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Income vs Total Return

Income vs Total Return

Some want reliable monthly income; others are fine with total return (TR) growth and selling as needed (that may be easier said than done). The TR formula shows that one cannot have high income and high growth:

%TR = %Dividend_yield + %Dividend_growth + %Change_in_P/D

For very long-term, the last term has a small contribution, so if dropped, we get the Gordon Equation approximation for multiple years (so, don’t create examples of annual exceptions):

%TR = %Dividend_yield + %Dividend_growth

I have seen this debate about income vs TR go on and on for years. My suggestion is for income-oriented posters to assume a fixed monthly/annual withdrawal rate, e.g. 5% annualized (not adjusted for COLA), and then compare the terminal balances using, say, Portfolio Visualizer (PV). In the example below, I will use utilities XLU, CEF PDI, REITs VNQ and VFIAX/SP500; the data will go back to 6/1/12 due to late-05/2012 inception for PDI; also, PV allows only 3 portfolios plus 1 benchmark at a time.


All 5% fixed withdrawal programs were successful in that the terminal values > initial values. The best for terminal values were, in order, SP500 (highest), PDI, XLU, VNQ (lowest).

Intrinsic portfolio income varied, but the withdrawals were full covered by PDI, only sometimes by XLU and VNQ; so often, the withdrawals consisted of intrinsic income plus some principal.

There were 3 equity funds and 1 leveraged CEF and their volatilities were high. The 3-yr volatility order was VNQ (highest), XLU, SP500, PDI (lowest).

Max drawdowns were for PDI (highest), VNQ, SP500, XLU (least). That this order was different from that for volatility was a bit surprising.

What happens to the withdrawn amount doesn’t matter. But it is most likely spent by the income-oriented investor. Some don’t need the income and reinvest it – but in that case, only a straight TR comparison (TWRR) matters, and the order then was SP500, PDI, XLU, VNQ.

The period under consideration included the Covid pandemic and Russia-Ukraine war.

As expected, there was no clear conclusion. It boils down to the current needs and volatility tolerance (comfort level) of the investors

It may be useful to add conservative/moderate-allocation funds into this mix but that is for another time.


  • @YBB. Thanks for that contribution. It might be useful to use different components that go back further than 2012. TR sounds great till one is forced to sell low during a prolonged bear market. And Income is challenging in times of Zero interest rates. So it all depends.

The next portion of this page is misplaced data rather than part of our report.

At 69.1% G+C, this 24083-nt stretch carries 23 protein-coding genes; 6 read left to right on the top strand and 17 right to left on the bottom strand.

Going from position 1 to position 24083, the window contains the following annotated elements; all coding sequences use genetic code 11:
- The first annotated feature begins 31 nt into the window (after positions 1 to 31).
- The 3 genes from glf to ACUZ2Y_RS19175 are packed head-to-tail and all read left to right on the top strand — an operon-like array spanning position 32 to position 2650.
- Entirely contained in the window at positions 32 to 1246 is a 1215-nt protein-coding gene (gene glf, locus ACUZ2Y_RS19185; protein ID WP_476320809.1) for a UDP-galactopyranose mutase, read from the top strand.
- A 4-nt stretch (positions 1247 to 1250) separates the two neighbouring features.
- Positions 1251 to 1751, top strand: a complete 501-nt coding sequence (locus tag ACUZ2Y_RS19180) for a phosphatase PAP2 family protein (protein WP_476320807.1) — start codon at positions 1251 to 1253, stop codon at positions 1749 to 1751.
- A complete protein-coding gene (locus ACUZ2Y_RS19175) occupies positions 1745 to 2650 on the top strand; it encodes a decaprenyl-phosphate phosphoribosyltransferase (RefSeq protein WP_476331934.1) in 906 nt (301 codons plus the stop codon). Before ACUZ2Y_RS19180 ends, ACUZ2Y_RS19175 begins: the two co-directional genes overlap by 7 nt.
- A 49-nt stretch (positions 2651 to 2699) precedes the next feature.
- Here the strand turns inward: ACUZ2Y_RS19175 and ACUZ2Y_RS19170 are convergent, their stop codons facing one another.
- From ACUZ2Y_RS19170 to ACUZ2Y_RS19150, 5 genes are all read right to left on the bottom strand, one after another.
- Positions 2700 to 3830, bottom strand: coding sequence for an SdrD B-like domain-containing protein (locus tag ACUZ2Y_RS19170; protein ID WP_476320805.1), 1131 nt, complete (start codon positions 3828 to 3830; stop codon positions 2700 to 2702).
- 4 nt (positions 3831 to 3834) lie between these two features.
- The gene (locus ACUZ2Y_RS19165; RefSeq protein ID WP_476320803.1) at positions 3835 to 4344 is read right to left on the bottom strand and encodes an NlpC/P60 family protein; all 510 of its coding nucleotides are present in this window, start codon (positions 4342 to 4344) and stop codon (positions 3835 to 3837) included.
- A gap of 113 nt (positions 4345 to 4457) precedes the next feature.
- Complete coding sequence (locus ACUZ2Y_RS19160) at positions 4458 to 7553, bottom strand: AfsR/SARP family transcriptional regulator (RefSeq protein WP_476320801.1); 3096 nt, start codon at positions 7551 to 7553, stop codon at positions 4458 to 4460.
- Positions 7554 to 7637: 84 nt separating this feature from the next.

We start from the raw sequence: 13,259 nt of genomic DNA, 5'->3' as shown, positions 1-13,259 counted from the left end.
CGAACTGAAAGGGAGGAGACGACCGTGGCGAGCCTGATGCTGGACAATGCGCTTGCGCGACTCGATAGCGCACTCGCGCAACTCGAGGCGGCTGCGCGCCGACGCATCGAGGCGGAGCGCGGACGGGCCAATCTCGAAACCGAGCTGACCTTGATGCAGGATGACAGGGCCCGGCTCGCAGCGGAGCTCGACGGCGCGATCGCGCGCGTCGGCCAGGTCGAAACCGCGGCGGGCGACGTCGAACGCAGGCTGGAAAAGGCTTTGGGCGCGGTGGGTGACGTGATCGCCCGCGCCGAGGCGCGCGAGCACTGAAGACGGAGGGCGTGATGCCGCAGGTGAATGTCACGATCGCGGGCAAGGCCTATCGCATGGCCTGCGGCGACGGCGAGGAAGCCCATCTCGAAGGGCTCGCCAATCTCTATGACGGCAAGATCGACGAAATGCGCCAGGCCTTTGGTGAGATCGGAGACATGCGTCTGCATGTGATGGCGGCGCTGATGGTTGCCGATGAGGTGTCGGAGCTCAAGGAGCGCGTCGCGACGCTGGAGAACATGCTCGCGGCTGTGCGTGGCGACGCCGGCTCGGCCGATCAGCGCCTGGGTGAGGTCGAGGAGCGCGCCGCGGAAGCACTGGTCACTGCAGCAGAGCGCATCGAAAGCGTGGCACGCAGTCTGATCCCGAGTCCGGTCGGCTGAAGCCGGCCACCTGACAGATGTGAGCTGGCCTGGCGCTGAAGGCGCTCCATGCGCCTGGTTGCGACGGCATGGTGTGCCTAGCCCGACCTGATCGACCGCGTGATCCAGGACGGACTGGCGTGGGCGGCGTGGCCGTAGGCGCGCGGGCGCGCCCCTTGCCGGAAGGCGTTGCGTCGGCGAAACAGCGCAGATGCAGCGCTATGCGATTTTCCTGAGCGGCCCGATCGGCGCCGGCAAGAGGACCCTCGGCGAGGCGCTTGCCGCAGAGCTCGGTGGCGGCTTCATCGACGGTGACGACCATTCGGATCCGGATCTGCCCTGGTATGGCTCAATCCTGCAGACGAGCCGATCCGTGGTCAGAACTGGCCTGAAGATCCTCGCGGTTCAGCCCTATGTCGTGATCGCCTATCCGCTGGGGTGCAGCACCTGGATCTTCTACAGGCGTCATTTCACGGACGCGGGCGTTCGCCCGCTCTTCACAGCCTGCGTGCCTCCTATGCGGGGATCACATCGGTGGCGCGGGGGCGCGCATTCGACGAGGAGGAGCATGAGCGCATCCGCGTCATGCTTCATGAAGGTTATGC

• @larryB, you can play with that PV Run template to test other possibilities. Free PV database goes to 1985, so 38 years is the max that you can go back with this type of PV analysis (Paid PV may have longer database). PV also defaults the the shortest common period, so you have to use funds that have all existed for 38+ years (Paid PV will use similar funds to fill the time gaps).

    At some future time, I may add examples of some conservative- (VFINX) and moderate- (VWELX, PRWCX) allocation funds.

    Let us see how this thread develops. I don't want to spend lot of time cranking out numbers if there isn't much interest.
  • beebee
    edited June 6
    Wondering if you have consider the impact that Sequence of Return Risk has on a TR strategy verse a dividend withdrawal?

    I would seem to me that spending down dividends (say a collection of dividend aristocrats) would be less impacted by Sequence Risk since you are not selling out of positions during a down market period.

    Would a hybrid approach be helpful? Maybe a retiree sets up a withdrawal rule based on the returns of the market. Maybe relying a little more TR in up markets and a little less TR in down markets?
  • A simple hybrid approach may work - use alternate sources for withdrawals during market downturns. But that may not be possible for those on tight budgets.

    Free PV also has features on Monte Carlo, Portfolio Optimization, etc. Former may account for SOR risks. Interpretation of results may be tricky.

    I prefer to backrest specific funds & portfolios for specific periods, or long periods with several market cycles. That is a fair comparison tool although backward-looking.
  • @Bee. A hybrid like the bucket system? It seems to me that plans laid out before one retires are not so valid once the paychecks stop. So many variables. Since we retired we have experienced a pandemic, zero interest rates, somewhat higher inflation and a major land war in Europe. Not to mention historically significant political turmoil. It’s human nature to want predictable outcomes in personal finance but it’s hard to achieve.
  • Example - VWINX, VWELX, PRWCX, Benchmark VFINX (SP500)

    Terminal Balances PRWCX (highest), SP500, VWELX, VWINX (lowest)

    Intrinsic Income (including CGs) covered the withdrawals.

    3-yr SDs SP500 (highest), PRWCX, VWELX, VWINX (lowest)

    Max Drawdown SP500 (highest), PRWCX, VWELX, VWINX

    Total Return (TWRR) PRWCX, SP500, VWELX, VWINX

    These results were in line with expectations. Note that while PRWCX is often in the moderate-allocation category, it is a capital appreciation fund with the goal to beat the SP500 with less volatility, and it has been successful in that.

    PV run is from 01/1987 (without PRWCX, it could run from 01/1985) PV RUN2
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